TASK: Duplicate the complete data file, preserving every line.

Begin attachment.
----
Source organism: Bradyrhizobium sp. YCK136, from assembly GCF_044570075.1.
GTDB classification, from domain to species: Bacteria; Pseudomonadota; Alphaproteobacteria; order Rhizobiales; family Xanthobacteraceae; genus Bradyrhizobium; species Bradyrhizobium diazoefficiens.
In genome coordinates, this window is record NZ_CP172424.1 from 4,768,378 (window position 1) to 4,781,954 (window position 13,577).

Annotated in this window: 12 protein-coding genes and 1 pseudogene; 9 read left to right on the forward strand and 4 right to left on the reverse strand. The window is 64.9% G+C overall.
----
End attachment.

Source organism: Bradyrhizobium sp. YCK136, from assembly GCF_044570075.1.
GTDB classification, from domain to species: Bacteria; Pseudomonadota; Alphaproteobacteria; order Rhizobiales; family Xanthobacteraceae; genus Bradyrhizobium; species Bradyrhizobium diazoefficiens.
In genome coordinates, this window is record NZ_CP172424.1 from 4,768,378 (window position 1) to 4,781,954 (window position 13,577).

Annotated in this window: 12 protein-coding genes and 1 pseudogene; 9 read left to right on the forward strand and 4 right to left on the reverse strand. The window is 64.9% G+C overall.